BARNES, P. J., MERCIER and BROWN, JJ.
BARNES, PRESIDING JUDGE.
Williams sued John M. Murrell, D. P. M., and Midtown Foot
Clinic, P. C., alleging in her amended complaint that the
defendants had defrauded her by billing her for foot
surgeries that were never performed. The trial court
dismissed Williams's fraud claims based on her failure to
file an expert affidavit with her complaint pursuant to OCGA
§ 9-11-9.1. Because Williams's fraud claims were
grounded in allegations of intentional misconduct, those
claims did not need to be accompanied by an expert affidavit,
and we therefore reverse the judgment.
record reflects that Williams was a patient of Dr. Murrell, a
podiatrist, at the Midtown Foot Clinic. In October 2017,
Williams sued Dr. Murrell and the Midtown Foot Clinic,
seeking the production of her medical records, punitive
damages, and attorney fees. After receiving and reviewing the
records from the defendants during the litigation, Williams
amended her complaint to add two claims against the
defendants in which she alleged that they had defrauded her
by billing her for foot surgeries that were never
performed. Williams did not file an expert affidavit
with her original or amended complaint.
Williams filed her amended complaint, the defendants
submitted a letter brief to the trial court asserting that
Williams's fraud claims implicated professional skill and
judgment, necessitating the filing of an expert affidavit
under OCGA § 9-11-9.1,  and that the amended complaint
was defective because no affidavit had been filed. Williams
responded by filing a "Motion for Summary Judgment as to
OCGA § 9-11-9.1 Defense" in which she sought a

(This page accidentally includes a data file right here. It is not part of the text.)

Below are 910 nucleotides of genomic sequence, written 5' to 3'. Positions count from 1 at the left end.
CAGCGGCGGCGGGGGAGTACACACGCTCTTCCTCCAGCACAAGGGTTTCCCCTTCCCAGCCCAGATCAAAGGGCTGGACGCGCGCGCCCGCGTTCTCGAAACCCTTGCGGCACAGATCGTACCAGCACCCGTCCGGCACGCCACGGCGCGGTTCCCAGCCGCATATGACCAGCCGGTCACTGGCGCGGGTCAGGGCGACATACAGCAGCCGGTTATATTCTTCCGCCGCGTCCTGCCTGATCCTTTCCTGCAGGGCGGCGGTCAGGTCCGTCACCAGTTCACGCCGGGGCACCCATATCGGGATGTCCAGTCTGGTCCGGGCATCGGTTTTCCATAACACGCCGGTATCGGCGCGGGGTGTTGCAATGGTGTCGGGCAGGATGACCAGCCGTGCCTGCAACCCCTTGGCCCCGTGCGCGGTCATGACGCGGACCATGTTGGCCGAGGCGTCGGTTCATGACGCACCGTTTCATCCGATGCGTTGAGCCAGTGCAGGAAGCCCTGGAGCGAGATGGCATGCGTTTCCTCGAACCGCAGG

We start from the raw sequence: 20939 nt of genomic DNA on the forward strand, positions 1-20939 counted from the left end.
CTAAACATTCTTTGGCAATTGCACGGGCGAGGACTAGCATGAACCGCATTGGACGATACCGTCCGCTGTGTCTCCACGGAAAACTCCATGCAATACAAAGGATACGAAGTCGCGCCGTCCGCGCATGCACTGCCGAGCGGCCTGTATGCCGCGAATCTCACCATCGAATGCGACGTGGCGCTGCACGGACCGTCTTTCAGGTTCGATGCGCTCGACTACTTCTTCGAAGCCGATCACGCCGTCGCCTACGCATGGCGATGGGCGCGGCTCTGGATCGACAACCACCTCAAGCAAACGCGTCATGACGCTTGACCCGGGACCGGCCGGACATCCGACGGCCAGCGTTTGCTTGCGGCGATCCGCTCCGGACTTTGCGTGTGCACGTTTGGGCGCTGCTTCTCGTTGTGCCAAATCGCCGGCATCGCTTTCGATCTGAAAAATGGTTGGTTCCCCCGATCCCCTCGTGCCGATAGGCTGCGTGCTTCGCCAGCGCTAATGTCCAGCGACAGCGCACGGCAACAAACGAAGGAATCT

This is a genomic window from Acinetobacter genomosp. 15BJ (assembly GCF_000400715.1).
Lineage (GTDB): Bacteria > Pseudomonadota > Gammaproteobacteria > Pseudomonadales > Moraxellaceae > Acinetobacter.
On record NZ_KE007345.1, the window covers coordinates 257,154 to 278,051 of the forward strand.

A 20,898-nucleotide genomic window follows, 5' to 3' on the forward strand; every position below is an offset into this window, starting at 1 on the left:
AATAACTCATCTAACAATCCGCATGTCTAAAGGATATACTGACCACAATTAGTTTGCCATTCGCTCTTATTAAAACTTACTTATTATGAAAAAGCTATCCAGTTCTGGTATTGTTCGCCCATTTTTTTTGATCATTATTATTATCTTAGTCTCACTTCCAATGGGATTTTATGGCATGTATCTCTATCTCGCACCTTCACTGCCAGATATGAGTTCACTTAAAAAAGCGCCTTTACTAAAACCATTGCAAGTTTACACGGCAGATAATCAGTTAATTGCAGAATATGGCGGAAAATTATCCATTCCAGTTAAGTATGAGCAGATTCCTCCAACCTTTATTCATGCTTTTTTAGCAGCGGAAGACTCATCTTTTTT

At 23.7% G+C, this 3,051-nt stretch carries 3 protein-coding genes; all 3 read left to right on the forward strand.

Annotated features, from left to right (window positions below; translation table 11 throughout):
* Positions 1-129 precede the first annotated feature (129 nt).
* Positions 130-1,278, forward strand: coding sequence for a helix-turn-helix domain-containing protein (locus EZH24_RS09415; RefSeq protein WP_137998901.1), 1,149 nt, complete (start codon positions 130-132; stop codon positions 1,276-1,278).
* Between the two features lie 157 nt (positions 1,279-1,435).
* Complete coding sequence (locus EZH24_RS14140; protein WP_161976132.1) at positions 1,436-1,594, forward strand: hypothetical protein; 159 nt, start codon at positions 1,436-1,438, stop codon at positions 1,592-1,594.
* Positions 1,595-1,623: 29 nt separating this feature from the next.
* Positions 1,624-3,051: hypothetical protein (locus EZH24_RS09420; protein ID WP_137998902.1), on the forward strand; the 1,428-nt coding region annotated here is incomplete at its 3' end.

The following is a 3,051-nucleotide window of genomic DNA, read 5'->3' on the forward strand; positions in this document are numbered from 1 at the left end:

ruling that she was not required to file an expert affidavit
under OCGA § 9-11-9.1 based on the fraud allegations
raised in her amended complaint. The defendants opposed
Williams's motion and filed a "Cross Motion for
Summary Judgment," asserting that Williams's failure
to attach an OCGA § 9-11-9.1 affidavit to her amended
complaint required the dismissal of her fraud claims and that
her claim for the production of her medical records was now
moot because the records had been produced.
trial court thereafter entered its order dismissing
Williams's fraud claims, ruling on the party's
self-styled cross-motions for summary judgment in the
defendants' favor. The trial court stated:
Plaintiff does not allege that Defendant Murrell billed her
for surgeries not performed, but rather she alleges that
Defendant Murrell did not perform the procedures for which he
billed her. The record reflects, and Plaintiff concedes, that
Defendant Murrell performed various procedures on Plaintiffs
feet on October 5, 13, and 18, 2016. Thus, whether Defendants
committed fraud in billing Plaintiff for the procedures she
claims were not done turns on a determination of what, or to
what extent, procedures actually were performed. As neither
Plaintiff nor the Court have professional knowledge in the
area of podiatric surgery, this critical issue requires the